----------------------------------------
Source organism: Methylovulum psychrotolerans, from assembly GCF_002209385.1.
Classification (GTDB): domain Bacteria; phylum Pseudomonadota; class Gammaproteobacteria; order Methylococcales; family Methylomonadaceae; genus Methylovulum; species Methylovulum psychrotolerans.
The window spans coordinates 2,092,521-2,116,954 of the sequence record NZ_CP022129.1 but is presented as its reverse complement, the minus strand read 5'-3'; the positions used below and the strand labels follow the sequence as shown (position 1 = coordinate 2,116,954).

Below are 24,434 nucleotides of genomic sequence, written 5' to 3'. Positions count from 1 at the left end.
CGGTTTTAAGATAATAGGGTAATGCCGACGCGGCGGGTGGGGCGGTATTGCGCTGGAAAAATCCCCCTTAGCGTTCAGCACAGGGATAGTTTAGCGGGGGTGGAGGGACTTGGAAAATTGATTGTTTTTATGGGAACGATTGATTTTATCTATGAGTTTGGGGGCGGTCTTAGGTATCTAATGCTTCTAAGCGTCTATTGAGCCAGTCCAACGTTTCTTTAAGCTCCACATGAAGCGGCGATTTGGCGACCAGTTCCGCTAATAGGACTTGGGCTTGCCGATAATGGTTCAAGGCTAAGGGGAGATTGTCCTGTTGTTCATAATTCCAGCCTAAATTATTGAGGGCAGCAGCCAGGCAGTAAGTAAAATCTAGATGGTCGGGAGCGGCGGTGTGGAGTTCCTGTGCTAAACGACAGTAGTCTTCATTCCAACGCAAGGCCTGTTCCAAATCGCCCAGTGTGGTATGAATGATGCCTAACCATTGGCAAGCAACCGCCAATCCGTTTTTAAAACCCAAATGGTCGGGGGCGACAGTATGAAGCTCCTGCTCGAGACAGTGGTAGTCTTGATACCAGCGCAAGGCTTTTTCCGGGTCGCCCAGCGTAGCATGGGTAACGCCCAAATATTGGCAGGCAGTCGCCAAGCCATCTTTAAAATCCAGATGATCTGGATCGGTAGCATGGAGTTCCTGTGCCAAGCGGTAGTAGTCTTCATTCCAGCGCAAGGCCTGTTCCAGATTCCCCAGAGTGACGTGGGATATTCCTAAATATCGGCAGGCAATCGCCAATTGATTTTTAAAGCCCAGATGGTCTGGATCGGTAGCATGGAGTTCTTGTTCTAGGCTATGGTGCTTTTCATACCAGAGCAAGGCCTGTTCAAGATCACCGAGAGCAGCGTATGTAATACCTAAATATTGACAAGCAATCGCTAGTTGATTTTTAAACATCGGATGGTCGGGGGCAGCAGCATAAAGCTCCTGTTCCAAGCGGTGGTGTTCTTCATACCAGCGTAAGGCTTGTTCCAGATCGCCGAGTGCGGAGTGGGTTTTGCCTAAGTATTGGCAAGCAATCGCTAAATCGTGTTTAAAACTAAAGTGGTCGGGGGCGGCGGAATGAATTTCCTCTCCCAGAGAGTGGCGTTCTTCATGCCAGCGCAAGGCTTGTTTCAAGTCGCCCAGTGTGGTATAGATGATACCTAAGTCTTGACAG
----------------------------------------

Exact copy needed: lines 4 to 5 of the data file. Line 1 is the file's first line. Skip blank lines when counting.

Below are 24,434 nucleotides of genomic sequence, written 5' to 3'. Positions count from 1 at the left end.
CGGTTTTAAGATAATAGGGTAATGCCGACGCGGCGGGTGGGGCGGTATTGCGCTGGAAAAATCCCCCTTAGCGTTCAGCACAGGGATAGTTTAGCGGGGGTGGAGGGACTTGGAAAATTGATTGTTTTTATGGGAACGATTGATTTTATCTATGAGTTTGGGGGCGGTCTTAGGTATCTAATGCTTCTAAGCGTCTATTGAGCCAGTCCAACGTTTCTTTAAGCTCCACATGAAGCGGCGATTTGGCGACCAGTTCCGCTAATAGGACTTGGGCTTGCCGATAATGGTTCAAGGCTAAGGGGAGATTGTCCTGTTGTTCATAATTCCAGCCTAAATTATTGAGGGCAGCAGCCAGGCAGTAAGTAAAATCTAGATGGTCGGGAGCGGCGGTGTGGAGTTCCTGTGCTAAACGACAGTAGTCTTCATTCCAACGCAAGGCCTGTTCCAAATCGCCCAGTGTGGTATGAATGATGCCTAACCATTGGCAAGCAACCGCCAATCCGTTTTTAAAACCCAAATGGTCGGGGGCGACAGTATGAAGCTCCTGCTCGAGACAGTGGTAGTCTTGATACCAGCGCAAGGCTTTTTCCGGGTCGCCCAGCGTAGCATGGGTAACGCCCAAATATTGGCAGGCAGTCGCCAAGCCATCTTTAAAATCCAGATGATCTGGATCGGTAGCATGGAGTTCCTGTGCCAAGCGGTAGTAGTCTTCATTCCAGCGCAAGGCCTGTTCCAGATTCCCCAGAGTGACGTGGGATATTCCTAAATATCGGCAGGCAATCGCCAATTGATTTTTAAAGCCCAGATGGTCTGGATCGGTAGCATGGAGTTCTTGTTCTAGGCTATGGTGCTTTTCATACCAGAGCAAGGCCTGTTCAAGATCACCGAGAGCAGCGTATGTAATACCTAAATATTGACAAGCAATCGCTAGTTGATTTTTAAACATCGGATGGTCGGGGGCAGCAGCATAAAGCTCCTGTTCCAAGCGGTGGTGTTCTTCATACCAGCGTAAGGCTTGTTCCAGATCGCCGAGTGCGGAGTGGGTTTTGCCTAAGTATTGGCAAGCAATCGCTAAATCGTGTTTAAAACTAAAGTGGTCGGGGGCGGCGGAATGAATTTCCTCTCCCAGAGAGTGGCGTTCTTCATGCCAGCGCAAGGCTTGTTTCAAGTCGCCCAGTGTGGTATAGATGATACCTAAGTCTTGACAG